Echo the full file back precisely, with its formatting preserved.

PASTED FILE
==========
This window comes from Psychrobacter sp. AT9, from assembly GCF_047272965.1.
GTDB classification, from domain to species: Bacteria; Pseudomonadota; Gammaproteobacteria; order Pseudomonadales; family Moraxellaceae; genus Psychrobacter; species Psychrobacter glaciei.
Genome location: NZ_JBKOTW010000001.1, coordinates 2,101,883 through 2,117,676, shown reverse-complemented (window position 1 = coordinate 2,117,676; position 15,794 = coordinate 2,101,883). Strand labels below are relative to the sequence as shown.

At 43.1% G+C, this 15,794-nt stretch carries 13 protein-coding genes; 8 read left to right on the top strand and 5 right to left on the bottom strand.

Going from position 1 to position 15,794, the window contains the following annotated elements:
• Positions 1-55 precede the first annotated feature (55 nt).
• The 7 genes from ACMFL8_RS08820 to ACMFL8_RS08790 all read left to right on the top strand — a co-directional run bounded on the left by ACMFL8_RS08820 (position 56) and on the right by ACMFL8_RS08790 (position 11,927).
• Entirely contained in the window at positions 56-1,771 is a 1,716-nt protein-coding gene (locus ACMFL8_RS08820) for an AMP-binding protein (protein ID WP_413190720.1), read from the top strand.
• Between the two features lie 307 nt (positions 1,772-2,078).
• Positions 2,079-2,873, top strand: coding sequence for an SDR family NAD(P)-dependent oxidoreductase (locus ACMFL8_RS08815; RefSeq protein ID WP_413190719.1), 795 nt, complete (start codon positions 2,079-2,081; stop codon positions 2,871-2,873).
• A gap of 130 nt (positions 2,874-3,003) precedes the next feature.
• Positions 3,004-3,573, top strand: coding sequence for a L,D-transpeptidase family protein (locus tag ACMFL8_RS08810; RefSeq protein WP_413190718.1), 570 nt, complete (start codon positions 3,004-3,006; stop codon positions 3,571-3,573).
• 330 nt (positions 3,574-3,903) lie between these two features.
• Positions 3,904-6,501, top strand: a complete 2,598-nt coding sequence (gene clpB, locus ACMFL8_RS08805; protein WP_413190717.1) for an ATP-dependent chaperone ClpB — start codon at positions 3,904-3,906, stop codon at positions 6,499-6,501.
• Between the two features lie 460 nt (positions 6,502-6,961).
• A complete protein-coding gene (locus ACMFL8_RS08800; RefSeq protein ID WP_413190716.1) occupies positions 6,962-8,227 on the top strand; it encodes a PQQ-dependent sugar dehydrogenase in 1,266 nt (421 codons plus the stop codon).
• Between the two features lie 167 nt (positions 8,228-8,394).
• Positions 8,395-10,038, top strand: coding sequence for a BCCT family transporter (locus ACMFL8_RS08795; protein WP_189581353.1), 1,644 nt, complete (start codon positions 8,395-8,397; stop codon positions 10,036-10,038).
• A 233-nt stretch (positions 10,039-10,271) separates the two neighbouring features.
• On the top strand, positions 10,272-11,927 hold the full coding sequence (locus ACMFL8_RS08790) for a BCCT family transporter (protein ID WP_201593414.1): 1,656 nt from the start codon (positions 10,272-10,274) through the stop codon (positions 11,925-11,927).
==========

This window comes from Psychrobacter sp. AT9, from assembly GCF_047272965.1.
GTDB classification, from domain to species: Bacteria; Pseudomonadota; Gammaproteobacteria; order Pseudomonadales; family Moraxellaceae; genus Psychrobacter; species Psychrobacter glaciei.
Genome location: NZ_JBKOTW010000001.1, coordinates 2,101,883 through 2,117,676, shown reverse-complemented (window position 1 = coordinate 2,117,676; position 15,794 = coordinate 2,101,883). Strand labels below are relative to the sequence as shown.

At 43.1% G+C, this 15,794-nt stretch carries 13 protein-coding genes; 8 read left to right on the top strand and 5 right to left on the bottom strand.

Going from position 1 to position 15,794, the window contains the following annotated elements:
• Positions 1-55 precede the first annotated feature (55 nt).
• The 7 genes from ACMFL8_RS08820 to ACMFL8_RS08790 all read left to right on the top strand — a co-directional run bounded on the left by ACMFL8_RS08820 (position 56) and on the right by ACMFL8_RS08790 (position 11,927).
• Entirely contained in the window at positions 56-1,771 is a 1,716-nt protein-coding gene (locus ACMFL8_RS08820) for an AMP-binding protein (protein ID WP_413190720.1), read from the top strand.
• Between the two features lie 307 nt (positions 1,772-2,078).
• Positions 2,079-2,873, top strand: coding sequence for an SDR family NAD(P)-dependent oxidoreductase (locus ACMFL8_RS08815; RefSeq protein ID WP_413190719.1), 795 nt, complete (start codon positions 2,079-2,081; stop codon positions 2,871-2,873).
• A gap of 130 nt (positions 2,874-3,003) precedes the next feature.
• Positions 3,004-3,573, top strand: coding sequence for a L,D-transpeptidase family protein (locus tag ACMFL8_RS08810; RefSeq protein WP_413190718.1), 570 nt, complete (start codon positions 3,004-3,006; stop codon positions 3,571-3,573).
• 330 nt (positions 3,574-3,903) lie between these two features.
• Positions 3,904-6,501, top strand: a complete 2,598-nt coding sequence (gene clpB, locus ACMFL8_RS08805; protein WP_413190717.1) for an ATP-dependent chaperone ClpB — start codon at positions 3,904-3,906, stop codon at positions 6,499-6,501.
• Between the two features lie 460 nt (positions 6,502-6,961).
• A complete protein-coding gene (locus ACMFL8_RS08800; RefSeq protein ID WP_413190716.1) occupies positions 6,962-8,227 on the top strand; it encodes a PQQ-dependent sugar dehydrogenase in 1,266 nt (421 codons plus the stop codon).
• Between the two features lie 167 nt (positions 8,228-8,394).
• Positions 8,395-10,038, top strand: coding sequence for a BCCT family transporter (locus ACMFL8_RS08795; protein WP_189581353.1), 1,644 nt, complete (start codon positions 8,395-8,397; stop codon positions 10,036-10,038).
• A 233-nt stretch (positions 10,039-10,271) separates the two neighbouring features.
• On the top strand, positions 10,272-11,927 hold the full coding sequence (locus ACMFL8_RS08790) for a BCCT family transporter (protein ID WP_201593414.1): 1,656 nt from the start codon (positions 10,272-10,274) through the stop codon (positions 11,925-11,927).